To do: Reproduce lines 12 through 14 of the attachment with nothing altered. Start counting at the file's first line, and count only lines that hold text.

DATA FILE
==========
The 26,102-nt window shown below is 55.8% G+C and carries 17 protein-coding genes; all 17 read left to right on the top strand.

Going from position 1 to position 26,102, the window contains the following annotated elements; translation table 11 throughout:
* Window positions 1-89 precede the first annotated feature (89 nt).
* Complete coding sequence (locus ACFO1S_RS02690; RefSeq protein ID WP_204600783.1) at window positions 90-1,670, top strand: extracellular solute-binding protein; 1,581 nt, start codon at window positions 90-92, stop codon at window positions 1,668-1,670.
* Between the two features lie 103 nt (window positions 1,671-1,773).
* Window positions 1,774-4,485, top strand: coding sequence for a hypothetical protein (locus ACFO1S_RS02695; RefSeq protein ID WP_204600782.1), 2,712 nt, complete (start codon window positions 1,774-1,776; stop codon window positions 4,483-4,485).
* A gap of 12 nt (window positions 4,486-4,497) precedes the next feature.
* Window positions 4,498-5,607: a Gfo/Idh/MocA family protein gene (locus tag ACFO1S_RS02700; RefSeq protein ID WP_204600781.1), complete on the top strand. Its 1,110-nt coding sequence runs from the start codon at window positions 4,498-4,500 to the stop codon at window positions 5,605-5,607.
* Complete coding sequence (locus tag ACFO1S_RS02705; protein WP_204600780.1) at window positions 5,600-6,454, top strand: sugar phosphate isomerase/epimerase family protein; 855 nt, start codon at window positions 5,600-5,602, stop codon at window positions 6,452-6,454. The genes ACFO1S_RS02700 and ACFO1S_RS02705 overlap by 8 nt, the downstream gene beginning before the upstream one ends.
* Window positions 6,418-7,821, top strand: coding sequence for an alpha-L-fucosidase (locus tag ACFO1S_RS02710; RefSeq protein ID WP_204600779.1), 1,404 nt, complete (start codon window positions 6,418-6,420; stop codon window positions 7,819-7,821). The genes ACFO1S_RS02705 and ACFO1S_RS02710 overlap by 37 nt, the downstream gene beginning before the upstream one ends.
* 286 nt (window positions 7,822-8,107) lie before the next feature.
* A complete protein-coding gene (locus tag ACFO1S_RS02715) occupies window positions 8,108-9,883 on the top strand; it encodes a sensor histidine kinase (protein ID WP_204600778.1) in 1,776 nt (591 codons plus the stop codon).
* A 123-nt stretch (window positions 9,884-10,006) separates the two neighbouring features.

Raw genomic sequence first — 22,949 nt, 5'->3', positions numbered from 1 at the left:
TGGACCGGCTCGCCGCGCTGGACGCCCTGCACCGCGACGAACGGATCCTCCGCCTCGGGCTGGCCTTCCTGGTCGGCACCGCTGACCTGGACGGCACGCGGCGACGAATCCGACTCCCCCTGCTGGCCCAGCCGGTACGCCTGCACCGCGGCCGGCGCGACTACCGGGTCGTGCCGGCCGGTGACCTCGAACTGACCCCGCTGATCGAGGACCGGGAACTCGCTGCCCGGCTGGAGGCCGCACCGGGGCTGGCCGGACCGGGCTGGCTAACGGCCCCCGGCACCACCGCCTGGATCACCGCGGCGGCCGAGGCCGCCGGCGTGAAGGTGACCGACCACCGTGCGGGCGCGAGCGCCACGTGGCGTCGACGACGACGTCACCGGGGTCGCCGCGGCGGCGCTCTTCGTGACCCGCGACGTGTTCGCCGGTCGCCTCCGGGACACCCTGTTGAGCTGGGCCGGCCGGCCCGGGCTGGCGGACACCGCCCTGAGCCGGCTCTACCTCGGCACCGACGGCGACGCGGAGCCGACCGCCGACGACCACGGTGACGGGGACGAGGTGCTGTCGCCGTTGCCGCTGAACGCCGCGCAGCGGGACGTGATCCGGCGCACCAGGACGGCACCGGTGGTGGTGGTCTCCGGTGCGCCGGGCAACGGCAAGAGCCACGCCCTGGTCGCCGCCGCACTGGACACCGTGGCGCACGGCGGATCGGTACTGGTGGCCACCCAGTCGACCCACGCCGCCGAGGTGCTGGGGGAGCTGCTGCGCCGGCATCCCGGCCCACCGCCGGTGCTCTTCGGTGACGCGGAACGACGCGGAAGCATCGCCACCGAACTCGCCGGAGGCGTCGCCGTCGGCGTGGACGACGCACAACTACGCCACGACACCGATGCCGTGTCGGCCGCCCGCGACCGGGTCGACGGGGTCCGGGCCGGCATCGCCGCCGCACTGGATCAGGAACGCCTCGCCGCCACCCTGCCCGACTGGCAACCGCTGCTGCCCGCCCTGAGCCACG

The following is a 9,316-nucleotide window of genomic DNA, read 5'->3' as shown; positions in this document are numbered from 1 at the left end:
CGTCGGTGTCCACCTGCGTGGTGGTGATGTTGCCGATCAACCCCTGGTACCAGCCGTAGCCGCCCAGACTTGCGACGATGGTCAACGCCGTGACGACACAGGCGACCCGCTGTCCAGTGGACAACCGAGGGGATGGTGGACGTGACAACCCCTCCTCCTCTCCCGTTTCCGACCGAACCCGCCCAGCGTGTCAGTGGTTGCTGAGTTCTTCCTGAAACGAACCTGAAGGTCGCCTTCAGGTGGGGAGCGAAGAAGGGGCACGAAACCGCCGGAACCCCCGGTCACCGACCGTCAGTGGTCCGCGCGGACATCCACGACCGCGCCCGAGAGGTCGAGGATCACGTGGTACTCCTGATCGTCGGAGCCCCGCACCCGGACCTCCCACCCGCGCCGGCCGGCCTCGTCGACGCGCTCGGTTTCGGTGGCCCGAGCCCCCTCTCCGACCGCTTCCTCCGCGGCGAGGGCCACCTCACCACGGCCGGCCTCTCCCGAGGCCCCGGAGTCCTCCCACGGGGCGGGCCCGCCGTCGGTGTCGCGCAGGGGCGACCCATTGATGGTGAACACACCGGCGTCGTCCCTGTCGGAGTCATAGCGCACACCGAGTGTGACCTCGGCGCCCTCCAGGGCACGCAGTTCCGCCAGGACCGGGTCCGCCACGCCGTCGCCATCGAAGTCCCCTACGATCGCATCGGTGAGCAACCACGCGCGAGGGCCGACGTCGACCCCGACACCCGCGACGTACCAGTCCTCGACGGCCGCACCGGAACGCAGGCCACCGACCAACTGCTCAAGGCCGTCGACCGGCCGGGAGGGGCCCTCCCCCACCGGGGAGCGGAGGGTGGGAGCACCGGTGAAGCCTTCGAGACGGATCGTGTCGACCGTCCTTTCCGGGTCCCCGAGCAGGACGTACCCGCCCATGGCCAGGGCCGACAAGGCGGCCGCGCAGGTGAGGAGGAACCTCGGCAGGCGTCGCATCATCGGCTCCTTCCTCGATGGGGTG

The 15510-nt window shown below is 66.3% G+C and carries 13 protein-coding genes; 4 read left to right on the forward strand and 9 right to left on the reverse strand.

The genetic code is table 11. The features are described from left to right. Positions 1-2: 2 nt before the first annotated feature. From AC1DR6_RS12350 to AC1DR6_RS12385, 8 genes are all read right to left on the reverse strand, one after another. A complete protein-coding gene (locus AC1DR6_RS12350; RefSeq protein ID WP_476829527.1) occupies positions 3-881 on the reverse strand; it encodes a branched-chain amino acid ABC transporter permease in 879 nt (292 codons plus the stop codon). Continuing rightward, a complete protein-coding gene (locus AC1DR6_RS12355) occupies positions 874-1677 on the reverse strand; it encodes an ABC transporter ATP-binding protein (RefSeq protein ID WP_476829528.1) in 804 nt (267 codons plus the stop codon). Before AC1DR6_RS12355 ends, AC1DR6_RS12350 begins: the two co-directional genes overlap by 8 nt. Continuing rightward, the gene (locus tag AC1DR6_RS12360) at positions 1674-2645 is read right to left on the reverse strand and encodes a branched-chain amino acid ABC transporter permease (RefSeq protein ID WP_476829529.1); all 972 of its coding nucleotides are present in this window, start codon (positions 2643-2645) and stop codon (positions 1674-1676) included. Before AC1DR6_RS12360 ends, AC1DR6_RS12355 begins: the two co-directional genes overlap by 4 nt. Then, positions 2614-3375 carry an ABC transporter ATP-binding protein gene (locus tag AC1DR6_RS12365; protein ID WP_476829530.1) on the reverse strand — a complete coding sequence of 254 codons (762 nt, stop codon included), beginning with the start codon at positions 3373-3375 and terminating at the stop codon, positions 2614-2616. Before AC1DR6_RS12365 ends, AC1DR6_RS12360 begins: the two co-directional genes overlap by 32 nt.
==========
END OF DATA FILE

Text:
* A complete protein-coding gene (locus tag ACFO1S_RS02715) occupies window positions 8,108-9,883 on the top strand; it encodes a sensor histidine kinase (protein ID WP_204600778.1) in 1,776 nt (591 codons plus the stop codon).
* A 123-nt stretch (window positions 9,884-10,006) separates the two neighbouring features.

Raw genomic sequence first — 22,949 nt, 5'->3', positions numbered from 1 at the left: